Exponential function on the complex plane. The transition from dark to light colors shows that the magnitude of the exponential function is increasing to the right. The periodic horizontal bands indicate that the exponential function is periodic in the imaginary part of its argument.

As in the real case, the exponential function can be defined on the complex plane in several equivalent forms. One such definition parallels the power series definition for real numbers, where the real variable is replaced by a complex one:

$e^z = \sum_{n = 0}^\infty\frac{z^n}{n!}$

The exponential function is periodic with imaginary period $2 \pi i$ and can be written as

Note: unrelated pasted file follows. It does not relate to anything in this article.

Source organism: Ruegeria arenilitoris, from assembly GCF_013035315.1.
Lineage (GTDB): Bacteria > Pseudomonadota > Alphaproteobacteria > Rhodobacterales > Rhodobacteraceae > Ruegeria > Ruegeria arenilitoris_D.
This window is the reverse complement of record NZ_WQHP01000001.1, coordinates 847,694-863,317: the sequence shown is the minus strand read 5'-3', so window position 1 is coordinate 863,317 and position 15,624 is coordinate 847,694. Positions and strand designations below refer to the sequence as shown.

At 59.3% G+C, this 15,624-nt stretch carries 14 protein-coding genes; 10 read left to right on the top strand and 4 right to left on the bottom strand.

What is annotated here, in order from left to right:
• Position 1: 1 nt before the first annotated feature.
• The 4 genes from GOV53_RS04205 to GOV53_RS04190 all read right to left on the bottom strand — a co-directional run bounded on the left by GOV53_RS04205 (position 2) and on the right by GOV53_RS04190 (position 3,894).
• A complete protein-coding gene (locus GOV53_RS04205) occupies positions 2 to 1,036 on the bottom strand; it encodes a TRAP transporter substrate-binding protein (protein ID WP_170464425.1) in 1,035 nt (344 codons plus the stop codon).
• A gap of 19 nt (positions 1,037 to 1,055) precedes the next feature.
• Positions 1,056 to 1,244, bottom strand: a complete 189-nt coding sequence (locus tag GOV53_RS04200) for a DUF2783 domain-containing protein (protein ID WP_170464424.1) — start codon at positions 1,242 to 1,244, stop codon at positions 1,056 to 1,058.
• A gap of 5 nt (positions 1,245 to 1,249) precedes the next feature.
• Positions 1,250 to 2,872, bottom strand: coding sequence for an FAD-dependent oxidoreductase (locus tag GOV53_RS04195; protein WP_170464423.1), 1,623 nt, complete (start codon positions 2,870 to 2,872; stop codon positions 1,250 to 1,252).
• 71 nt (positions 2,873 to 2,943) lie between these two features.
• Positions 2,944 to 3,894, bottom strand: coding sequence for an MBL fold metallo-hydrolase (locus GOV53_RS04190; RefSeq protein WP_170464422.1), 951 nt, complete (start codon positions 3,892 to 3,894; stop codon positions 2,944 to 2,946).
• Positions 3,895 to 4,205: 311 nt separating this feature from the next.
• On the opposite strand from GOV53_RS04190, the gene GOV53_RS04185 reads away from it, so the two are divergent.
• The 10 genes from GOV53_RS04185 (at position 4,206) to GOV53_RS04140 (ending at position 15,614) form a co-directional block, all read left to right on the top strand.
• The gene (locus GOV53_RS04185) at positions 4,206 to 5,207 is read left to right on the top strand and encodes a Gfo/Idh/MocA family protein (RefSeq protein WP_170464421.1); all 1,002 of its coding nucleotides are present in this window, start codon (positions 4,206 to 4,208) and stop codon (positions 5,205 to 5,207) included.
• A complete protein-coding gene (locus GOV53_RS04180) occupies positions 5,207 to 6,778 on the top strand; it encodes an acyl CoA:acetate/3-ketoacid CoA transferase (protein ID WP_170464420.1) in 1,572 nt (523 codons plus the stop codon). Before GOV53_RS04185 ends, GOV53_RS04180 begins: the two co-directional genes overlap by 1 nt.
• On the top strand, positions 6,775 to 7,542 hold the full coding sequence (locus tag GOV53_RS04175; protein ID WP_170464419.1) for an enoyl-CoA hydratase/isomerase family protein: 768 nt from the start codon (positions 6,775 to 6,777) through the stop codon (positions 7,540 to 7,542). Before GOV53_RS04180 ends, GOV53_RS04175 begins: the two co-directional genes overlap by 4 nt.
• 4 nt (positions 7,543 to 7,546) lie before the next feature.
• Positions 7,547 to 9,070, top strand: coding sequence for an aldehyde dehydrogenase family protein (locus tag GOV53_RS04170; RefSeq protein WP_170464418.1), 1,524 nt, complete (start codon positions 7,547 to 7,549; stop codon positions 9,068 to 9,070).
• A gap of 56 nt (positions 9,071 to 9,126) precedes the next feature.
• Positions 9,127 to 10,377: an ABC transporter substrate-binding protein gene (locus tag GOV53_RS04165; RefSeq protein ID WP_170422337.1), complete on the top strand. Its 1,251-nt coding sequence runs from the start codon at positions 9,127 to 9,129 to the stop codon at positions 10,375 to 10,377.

$e^{a + bi} = e^a (\cos b + i \sin b)$

where a and b are real values and on the right the real functions must be used if used as a definition[8] (see also Euler's formula). This formula connects the exponential function with the trigonometric functions and to the hyperbolic functions.

When considered as a function defined on the complex plane, the exponential function retains the properties

• $e^{z + w} = e^z e^w\,$
• $e^0 = 1\,$
• $e^z \ne 0$
• ${\operatorname{d} \over \operatorname{d}z} e^z = e^z$
• $\,(e^z)^n = e^{nz}, n \in \mathbb{Z}$

for all z and w.

The exponential function is an entire function as it is holomorphic over the whole complex plane. It takes on every complex number excepting 0 as value. This is an example of Picard's little theorem that any non-constant entire function takes on every complex number as value with at most one value excepted.

Extending the natural logarithm to complex arguments yields the complex logarithm log z, which is a multivalued function.

We can then define a more general exponentiation:

$z^w = e^{w \log z}$